a land of legends and dreams, a land of Gods and Goddesses, of kings
and thinkers, of temples and exotic silks. And then come to Kanchipuram,
one of the seven holy cities of the Hindus, where a myriad intricately
carved temples and reams of elaborately woven silk complete the
picture. Once the City of a Thousand Temples, only 126
temples remain in this bustling town. Kanchipuram was prominent
as the capital of the glorious Cholas, Pallavas and the Vijayanagar
dynasties of the south, rulers who worshipped Shiva, Parvati and
Vishnu and dedicated a thousand temples to these Gods.
As far as shopping goes, it
must be silks and more silks! The famous Kanjeevaram silks are from
worms bred purely on mulberry and the end product is spectacularly
shot through with gold zari threads. Visit a silk weaving center
such as the Handloom Weavers' Service Centre on Railway Station
Road. Or walk down the dusty lanes and narrow gullies where more
than 5000 families are involved in this ancient craft. Your memories
of Kanchipuram are bound to be woven in silk! Places
- Kailasanathar Temple
It is similar to the ancient
Dravidian Style; the temple is dedicated to Lord Shiva.
Kailasanathar Temple was built by king Rajasimha in 7th century;
there are 58 small shrines around the main shrine formed in the
honour of Shiva, Parvati, Murugan and Ganesh.
- Ekambaranathar Temple
This is the largest temple
in Kanchipuram, it covers approximately 12 hectare. The temple
is dedicated to Lord Shiva. Later, the temple was renovated by
Cholas and Vijayanagra Kings. There is a mango tree within the
temple compound, which is believed to be 3500 years old, the
four branches represents the four Vedas. The tree still bears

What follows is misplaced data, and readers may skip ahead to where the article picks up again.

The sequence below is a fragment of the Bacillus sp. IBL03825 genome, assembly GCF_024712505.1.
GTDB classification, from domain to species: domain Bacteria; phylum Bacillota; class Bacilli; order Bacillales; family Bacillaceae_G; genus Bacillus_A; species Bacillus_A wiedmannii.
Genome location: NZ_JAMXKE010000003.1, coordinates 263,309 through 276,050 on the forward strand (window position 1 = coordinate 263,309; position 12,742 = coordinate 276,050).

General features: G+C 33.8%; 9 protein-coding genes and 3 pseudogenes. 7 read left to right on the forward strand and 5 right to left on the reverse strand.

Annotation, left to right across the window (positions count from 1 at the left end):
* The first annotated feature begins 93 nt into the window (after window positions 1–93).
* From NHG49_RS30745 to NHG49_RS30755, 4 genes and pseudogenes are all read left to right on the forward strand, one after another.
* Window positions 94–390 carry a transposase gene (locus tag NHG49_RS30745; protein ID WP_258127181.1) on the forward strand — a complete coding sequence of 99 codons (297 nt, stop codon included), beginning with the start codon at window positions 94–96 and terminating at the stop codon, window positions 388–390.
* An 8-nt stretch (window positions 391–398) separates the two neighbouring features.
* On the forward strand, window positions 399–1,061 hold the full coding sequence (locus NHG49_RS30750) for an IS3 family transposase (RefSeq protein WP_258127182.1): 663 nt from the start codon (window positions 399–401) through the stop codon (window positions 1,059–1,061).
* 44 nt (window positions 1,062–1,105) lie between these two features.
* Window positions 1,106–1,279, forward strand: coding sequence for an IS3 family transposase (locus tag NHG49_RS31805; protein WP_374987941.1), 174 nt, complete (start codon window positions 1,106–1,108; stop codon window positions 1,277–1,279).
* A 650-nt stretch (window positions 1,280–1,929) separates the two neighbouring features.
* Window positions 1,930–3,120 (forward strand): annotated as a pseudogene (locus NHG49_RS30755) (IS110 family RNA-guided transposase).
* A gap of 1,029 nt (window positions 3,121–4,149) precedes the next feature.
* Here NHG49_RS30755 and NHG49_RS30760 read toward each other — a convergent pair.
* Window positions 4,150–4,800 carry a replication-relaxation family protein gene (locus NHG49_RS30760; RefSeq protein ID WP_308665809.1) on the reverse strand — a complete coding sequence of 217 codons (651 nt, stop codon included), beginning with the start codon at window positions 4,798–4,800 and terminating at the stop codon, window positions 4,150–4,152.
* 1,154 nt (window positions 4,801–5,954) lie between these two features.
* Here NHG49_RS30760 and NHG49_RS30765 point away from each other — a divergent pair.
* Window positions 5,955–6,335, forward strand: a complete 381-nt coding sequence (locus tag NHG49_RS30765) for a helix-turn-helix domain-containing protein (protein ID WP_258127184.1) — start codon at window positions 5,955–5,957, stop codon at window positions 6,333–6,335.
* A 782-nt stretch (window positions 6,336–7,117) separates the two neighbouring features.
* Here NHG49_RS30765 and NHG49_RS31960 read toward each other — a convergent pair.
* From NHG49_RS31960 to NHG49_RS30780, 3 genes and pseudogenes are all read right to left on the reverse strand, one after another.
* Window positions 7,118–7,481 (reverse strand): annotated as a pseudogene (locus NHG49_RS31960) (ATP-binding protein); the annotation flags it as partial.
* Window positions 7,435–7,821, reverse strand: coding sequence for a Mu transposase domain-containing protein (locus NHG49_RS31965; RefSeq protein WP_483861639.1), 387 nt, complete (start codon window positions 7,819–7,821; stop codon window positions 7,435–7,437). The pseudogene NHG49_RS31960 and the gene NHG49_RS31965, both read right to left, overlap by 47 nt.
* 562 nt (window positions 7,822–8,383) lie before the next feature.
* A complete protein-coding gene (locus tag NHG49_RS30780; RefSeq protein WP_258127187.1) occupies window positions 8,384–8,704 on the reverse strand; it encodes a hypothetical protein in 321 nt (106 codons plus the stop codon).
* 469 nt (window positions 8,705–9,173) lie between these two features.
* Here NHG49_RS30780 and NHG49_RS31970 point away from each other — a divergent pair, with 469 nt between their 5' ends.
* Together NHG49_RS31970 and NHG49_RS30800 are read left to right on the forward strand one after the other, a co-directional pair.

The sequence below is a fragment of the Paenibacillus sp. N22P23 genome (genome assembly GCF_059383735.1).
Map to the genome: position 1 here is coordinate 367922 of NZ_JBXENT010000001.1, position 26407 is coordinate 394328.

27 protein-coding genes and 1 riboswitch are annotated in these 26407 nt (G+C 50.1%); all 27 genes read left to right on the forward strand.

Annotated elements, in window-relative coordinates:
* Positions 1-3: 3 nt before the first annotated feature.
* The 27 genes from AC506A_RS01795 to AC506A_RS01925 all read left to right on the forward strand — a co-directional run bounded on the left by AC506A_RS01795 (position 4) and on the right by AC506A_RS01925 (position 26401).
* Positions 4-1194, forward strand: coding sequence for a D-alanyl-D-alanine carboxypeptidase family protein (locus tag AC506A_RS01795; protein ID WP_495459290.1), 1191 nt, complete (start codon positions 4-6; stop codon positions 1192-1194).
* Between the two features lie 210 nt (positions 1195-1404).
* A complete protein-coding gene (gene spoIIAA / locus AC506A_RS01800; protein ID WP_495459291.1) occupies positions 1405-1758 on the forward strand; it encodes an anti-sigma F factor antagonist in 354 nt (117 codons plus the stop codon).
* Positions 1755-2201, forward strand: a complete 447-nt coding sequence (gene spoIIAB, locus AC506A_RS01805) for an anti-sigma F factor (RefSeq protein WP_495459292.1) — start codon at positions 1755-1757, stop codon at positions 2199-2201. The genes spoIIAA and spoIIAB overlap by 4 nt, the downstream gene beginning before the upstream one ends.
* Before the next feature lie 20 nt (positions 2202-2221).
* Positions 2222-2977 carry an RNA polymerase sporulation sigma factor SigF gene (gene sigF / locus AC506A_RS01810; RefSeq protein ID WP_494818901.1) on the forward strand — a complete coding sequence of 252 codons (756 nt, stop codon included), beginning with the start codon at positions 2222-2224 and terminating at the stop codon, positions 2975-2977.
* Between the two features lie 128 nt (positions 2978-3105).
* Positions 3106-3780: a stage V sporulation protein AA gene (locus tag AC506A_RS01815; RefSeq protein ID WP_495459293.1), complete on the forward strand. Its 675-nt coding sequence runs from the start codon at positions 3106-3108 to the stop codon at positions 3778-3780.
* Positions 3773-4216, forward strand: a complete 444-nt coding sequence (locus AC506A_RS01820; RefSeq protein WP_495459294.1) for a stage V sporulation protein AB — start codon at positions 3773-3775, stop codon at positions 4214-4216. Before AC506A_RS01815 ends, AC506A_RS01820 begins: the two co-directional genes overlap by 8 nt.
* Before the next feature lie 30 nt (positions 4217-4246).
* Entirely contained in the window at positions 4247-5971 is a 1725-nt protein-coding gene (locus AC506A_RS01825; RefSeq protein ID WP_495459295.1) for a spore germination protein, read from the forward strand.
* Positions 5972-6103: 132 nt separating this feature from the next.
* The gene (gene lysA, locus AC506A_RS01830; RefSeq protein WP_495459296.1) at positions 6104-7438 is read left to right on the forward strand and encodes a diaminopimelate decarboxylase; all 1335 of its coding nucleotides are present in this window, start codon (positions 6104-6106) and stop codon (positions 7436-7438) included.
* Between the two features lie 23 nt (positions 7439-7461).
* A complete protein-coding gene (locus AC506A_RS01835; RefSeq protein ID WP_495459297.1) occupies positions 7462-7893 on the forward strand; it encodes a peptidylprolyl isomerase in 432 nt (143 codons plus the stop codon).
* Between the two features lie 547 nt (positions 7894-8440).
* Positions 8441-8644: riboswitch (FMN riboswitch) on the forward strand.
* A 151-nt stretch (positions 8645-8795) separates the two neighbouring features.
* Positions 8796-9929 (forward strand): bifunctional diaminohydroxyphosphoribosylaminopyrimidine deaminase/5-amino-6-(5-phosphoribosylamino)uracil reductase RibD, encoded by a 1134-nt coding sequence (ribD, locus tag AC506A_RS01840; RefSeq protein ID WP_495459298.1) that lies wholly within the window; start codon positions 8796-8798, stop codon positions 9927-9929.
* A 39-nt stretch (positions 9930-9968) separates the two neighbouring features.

- Sri Vardaraja Perumal Temple
The highlight of the
Vishnu Kanchi is the temple of Varadarajaswamy, atop the
Hastigiri or Elephant Hill. The Vijayanagar kings constructed
this temple covering an area of about 23 acres. The sculptural
beauty of the pillars is amazing as are the ornamental rings
carved out of single stone at the Four Corners of the mandapam
in the form of a chain.
is well connected by road and rail to Chennai, which is the nearest
domestic and international airport 75 km away. Kanchipuram is well
placed on the road network. Inexpensive and clean buses ply frequently
between Kanchipuram and major cities like Bangalore and Chennai.
The roads are smooth, and renting a car is a good option.
The best time to visit is in the early
part of the year, from January to March when it is pleasantly cool -
temperatures average at between 20-28° C. This is also a good
time to see migratory birds at the Vedanthangal Bird Sanctuary 60 km
from Kanchipuram. The rath (chariot) procession of the gods takes
place in January too.Hoe to Reach
The nearest airport is Madras.
Connected by road to Madras (71 Km).
Connected by rail to Madras.